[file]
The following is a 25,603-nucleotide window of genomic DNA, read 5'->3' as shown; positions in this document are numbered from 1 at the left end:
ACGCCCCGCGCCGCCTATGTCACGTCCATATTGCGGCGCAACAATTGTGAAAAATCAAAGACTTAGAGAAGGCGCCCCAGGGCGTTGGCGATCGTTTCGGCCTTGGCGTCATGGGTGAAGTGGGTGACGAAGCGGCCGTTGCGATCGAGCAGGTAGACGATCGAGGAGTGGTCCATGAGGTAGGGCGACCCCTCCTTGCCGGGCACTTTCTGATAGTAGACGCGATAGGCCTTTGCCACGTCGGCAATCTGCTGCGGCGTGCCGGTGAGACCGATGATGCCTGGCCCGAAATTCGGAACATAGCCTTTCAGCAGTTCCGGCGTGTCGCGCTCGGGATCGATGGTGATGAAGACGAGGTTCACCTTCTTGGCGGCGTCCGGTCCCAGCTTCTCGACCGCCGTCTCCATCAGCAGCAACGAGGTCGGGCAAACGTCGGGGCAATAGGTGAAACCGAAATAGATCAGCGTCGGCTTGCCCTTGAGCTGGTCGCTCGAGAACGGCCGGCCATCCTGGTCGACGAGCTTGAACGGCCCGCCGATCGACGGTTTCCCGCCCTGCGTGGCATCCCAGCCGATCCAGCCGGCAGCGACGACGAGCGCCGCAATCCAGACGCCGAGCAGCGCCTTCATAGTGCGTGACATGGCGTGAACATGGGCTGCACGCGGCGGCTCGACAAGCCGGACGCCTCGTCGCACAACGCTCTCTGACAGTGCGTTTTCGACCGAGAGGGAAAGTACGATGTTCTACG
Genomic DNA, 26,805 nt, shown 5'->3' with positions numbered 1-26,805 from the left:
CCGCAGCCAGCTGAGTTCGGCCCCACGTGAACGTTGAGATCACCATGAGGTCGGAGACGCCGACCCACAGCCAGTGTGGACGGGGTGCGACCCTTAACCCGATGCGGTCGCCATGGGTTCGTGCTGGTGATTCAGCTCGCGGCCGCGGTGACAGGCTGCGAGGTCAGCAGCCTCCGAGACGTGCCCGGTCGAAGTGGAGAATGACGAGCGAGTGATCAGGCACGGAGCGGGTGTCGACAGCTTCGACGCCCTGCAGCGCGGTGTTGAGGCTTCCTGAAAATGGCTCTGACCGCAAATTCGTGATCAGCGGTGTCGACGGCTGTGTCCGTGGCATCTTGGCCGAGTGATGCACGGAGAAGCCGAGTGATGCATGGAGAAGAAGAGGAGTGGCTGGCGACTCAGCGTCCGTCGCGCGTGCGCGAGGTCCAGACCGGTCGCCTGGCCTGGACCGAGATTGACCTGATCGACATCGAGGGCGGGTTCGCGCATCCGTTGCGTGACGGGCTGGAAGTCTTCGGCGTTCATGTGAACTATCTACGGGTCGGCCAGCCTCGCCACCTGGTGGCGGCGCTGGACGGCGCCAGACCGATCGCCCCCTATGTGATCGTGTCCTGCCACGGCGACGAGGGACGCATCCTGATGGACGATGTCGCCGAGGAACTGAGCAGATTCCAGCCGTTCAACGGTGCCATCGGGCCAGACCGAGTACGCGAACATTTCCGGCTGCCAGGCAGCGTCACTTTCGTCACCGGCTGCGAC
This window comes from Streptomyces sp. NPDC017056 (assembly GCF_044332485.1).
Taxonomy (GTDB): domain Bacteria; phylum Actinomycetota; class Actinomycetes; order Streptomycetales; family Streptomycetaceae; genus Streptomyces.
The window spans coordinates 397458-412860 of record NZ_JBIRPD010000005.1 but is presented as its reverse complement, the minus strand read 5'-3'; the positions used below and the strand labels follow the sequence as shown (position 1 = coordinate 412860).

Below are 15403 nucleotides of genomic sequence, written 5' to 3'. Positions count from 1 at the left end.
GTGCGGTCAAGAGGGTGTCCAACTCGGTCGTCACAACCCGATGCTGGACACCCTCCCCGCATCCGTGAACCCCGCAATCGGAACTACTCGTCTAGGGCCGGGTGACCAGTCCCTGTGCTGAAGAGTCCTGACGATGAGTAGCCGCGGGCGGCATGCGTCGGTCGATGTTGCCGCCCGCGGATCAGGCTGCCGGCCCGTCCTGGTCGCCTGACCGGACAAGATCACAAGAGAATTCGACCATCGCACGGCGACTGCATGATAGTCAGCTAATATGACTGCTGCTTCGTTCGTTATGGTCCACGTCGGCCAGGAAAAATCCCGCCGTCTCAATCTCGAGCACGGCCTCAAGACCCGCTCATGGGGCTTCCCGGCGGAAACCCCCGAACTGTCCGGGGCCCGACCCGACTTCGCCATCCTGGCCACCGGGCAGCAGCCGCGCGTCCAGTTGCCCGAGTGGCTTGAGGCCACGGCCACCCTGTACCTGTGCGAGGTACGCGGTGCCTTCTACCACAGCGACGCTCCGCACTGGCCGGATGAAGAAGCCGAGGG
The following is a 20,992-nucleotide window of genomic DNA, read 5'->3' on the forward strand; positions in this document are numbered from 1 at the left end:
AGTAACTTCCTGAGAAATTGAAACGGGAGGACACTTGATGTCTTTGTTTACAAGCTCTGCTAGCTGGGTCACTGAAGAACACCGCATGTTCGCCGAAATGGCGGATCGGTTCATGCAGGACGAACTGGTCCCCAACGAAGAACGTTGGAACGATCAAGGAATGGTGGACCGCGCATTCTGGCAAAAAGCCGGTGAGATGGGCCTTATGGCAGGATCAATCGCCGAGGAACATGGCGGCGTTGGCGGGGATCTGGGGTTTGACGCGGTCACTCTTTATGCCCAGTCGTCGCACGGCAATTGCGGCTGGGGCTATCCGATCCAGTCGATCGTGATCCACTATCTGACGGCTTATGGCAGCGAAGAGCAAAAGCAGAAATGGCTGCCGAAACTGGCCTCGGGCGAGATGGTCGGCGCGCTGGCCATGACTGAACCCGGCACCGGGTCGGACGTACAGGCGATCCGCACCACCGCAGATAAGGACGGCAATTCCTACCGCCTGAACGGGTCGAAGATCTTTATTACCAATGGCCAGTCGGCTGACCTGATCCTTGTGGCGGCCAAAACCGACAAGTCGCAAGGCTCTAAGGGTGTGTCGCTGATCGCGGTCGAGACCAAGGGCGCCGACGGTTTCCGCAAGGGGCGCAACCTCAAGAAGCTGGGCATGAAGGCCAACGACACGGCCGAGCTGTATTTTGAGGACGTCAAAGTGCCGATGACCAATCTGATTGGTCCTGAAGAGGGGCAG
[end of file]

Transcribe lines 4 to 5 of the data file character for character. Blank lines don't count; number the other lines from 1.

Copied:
CCGCAGCCAGCTGAGTTCGGCCCCACGTGAACGTTGAGATCACCATGAGGTCGGAGACGCCGACCCACAGCCAGTGTGGACGGGGTGCGACCCTTAACCCGATGCGGTCGCCATGGGTTCGTGCTGGTGATTCAGCTCGCGGCCGCGGTGACAGGCTGCGAGGTCAGCAGCCTCCGAGACGTGCCCGGTCGAAGTGGAGAATGACGAGCGAGTGATCAGGCACGGAGCGGGTGTCGACAGCTTCGACGCCCTGCAGCGCGGTGTTGAGGCTTCCTGAAAATGGCTCTGACCGCAAATTCGTGATCAGCGGTGTCGACGGCTGTGTCCGTGGCATCTTGGCCGAGTGATGCACGGAGAAGCCGAGTGATGCATGGAGAAGAAGAGGAGTGGCTGGCGACTCAGCGTCCGTCGCGCGTGCGCGAGGTCCAGACCGGTCGCCTGGCCTGGACCGAGATTGACCTGATCGACATCGAGGGCGGGTTCGCGCATCCGTTGCGTGACGGGCTGGAAGTCTTCGGCGTTCATGTGAACTATCTACGGGTCGGCCAGCCTCGCCACCTGGTGGCGGCGCTGGACGGCGCCAGACCGATCGCCCCCTATGTGATCGTGTCCTGCCACGGCGACGAGGGACGCATCCTGATGGACGATGTCGCCGAGGAACTGAGCAGATTCCAGCCGTTCAACGGTGCCATCGGGCCAGACCGAGTACGCGAACATTTCCGGCTGCCAGGCAGCGTCACTTTCGTCACCGGCTGCGAC
This window comes from Streptomyces sp. NPDC017056 (assembly GCF_044332485.1).